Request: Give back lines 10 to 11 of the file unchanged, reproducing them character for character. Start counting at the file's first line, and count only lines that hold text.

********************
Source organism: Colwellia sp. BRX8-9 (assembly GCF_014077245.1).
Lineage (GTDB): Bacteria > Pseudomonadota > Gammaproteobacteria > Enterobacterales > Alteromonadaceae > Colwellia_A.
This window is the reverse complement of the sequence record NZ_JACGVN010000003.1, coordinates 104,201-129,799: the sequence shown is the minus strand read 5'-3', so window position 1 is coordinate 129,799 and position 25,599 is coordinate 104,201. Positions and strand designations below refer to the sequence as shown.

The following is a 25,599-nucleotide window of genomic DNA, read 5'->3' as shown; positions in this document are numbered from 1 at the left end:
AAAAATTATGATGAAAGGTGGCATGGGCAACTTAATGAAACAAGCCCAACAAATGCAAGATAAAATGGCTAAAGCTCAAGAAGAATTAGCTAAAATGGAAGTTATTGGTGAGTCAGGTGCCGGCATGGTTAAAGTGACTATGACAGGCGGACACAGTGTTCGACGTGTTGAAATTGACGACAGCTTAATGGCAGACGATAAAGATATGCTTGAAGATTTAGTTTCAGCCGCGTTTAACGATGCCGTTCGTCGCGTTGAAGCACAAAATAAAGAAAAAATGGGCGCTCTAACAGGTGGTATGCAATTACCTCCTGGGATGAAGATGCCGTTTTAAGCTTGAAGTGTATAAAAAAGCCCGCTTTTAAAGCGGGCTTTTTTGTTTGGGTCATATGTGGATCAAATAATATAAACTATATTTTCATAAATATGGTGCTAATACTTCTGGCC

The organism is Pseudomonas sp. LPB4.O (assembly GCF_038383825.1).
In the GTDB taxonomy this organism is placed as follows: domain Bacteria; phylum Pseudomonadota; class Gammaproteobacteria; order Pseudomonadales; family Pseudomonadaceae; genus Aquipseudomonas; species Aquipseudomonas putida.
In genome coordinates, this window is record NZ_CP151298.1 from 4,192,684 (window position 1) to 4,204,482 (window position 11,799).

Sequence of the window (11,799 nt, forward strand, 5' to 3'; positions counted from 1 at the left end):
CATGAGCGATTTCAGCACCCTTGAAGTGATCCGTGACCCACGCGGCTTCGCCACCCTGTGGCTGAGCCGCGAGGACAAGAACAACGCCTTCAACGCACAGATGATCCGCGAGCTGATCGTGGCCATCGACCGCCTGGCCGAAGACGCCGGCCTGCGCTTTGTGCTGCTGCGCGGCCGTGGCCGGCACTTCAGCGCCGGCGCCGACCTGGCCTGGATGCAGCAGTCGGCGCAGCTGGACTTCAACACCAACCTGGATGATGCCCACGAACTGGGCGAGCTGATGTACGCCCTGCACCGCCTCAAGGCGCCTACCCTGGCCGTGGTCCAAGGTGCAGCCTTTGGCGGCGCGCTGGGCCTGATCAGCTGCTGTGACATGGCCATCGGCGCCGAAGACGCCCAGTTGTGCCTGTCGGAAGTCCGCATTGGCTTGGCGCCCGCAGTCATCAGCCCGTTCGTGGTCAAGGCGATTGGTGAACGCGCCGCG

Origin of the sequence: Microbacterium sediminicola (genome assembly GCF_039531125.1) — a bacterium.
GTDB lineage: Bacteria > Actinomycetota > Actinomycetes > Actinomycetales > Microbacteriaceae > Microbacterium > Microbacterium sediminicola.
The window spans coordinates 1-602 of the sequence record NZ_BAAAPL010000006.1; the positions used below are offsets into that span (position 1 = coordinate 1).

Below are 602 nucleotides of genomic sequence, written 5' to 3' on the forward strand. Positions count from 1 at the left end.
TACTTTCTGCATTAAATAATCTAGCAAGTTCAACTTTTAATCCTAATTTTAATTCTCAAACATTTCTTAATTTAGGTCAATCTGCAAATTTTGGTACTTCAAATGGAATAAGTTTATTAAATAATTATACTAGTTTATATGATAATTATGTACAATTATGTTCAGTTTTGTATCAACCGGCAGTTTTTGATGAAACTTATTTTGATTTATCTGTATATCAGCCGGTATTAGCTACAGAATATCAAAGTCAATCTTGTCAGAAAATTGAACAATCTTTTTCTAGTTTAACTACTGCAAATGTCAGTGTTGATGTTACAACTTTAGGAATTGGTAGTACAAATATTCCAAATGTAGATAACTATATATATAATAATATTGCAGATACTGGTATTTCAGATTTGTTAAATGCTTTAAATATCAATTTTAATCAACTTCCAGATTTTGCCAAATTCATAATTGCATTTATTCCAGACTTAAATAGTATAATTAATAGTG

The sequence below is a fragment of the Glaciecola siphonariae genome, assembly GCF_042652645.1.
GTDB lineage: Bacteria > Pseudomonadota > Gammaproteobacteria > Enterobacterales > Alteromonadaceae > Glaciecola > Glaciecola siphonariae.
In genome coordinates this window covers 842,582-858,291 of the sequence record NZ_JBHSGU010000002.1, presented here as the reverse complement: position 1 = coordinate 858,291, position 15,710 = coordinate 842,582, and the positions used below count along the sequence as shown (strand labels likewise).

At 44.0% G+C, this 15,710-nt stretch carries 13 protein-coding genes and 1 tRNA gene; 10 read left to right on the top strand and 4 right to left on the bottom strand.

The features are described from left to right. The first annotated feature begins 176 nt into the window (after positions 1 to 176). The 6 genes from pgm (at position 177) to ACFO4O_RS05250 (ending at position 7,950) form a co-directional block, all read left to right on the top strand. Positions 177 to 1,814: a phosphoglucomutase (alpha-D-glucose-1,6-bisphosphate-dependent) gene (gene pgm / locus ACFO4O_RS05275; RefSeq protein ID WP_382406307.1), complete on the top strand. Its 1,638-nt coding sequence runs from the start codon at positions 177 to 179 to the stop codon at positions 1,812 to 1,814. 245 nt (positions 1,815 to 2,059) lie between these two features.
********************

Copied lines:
CATGAGCGATTTCAGCACCCTTGAAGTGATCCGTGACCCACGCGGCTTCGCCACCCTGTGGCTGAGCCGCGAGGACAAGAACAACGCCTTCAACGCACAGATGATCCGCGAGCTGATCGTGGCCATCGACCGCCTGGCCGAAGACGCCGGCCTGCGCTTTGTGCTGCTGCGCGGCCGTGGCCGGCACTTCAGCGCCGGCGCCGACCTGGCCTGGATGCAGCAGTCGGCGCAGCTGGACTTCAACACCAACCTGGATGATGCCCACGAACTGGGCGAGCTGATGTACGCCCTGCACCGCCTCAAGGCGCCTACCCTGGCCGTGGTCCAAGGTGCAGCCTTTGGCGGCGCGCTGGGCCTGATCAGCTGCTGTGACATGGCCATCGGCGCCGAAGACGCCCAGTTGTGCCTGTCGGAAGTCCGCATTGGCTTGGCGCCCGCAGTCATCAGCCCGTTCGTGGTCAAGGCGATTGGTGAACGCGCCGCG

Origin of the sequence: Microbacterium sediminicola (genome assembly GCF_039531125.1) — a bacterium.